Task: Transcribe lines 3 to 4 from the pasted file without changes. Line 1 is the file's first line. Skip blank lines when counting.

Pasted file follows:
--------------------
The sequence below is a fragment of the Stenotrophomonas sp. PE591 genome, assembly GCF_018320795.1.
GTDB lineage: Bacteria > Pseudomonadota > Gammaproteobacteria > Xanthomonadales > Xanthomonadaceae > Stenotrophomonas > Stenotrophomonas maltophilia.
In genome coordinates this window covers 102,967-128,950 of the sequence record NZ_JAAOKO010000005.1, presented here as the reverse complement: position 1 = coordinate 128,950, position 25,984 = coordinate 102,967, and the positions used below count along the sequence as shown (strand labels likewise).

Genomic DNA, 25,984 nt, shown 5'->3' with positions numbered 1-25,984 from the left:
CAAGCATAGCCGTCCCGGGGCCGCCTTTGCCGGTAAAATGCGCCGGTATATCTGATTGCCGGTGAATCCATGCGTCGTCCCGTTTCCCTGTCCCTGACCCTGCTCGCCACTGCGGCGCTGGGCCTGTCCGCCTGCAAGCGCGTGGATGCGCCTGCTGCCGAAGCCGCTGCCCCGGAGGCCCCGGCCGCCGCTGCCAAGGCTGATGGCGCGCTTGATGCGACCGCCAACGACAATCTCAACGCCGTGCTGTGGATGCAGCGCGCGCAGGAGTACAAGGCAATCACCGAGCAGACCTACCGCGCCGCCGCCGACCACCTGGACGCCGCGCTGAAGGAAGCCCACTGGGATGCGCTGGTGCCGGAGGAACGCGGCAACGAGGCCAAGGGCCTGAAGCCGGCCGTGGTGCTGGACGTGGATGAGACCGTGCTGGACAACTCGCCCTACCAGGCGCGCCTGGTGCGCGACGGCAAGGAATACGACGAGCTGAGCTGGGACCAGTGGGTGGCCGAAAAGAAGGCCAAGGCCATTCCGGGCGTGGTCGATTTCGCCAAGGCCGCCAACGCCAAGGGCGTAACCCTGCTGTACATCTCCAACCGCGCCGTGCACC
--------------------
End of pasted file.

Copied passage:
In genome coordinates this window covers 102,967-128,950 of the sequence record NZ_JAAOKO010000005.1, presented here as the reverse complement: position 1 = coordinate 128,950, position 25,984 = coordinate 102,967, and the positions used below count along the sequence as shown (strand labels likewise).

Genomic DNA, 25,984 nt, shown 5'->3' with positions numbered 1-25,984 from the left: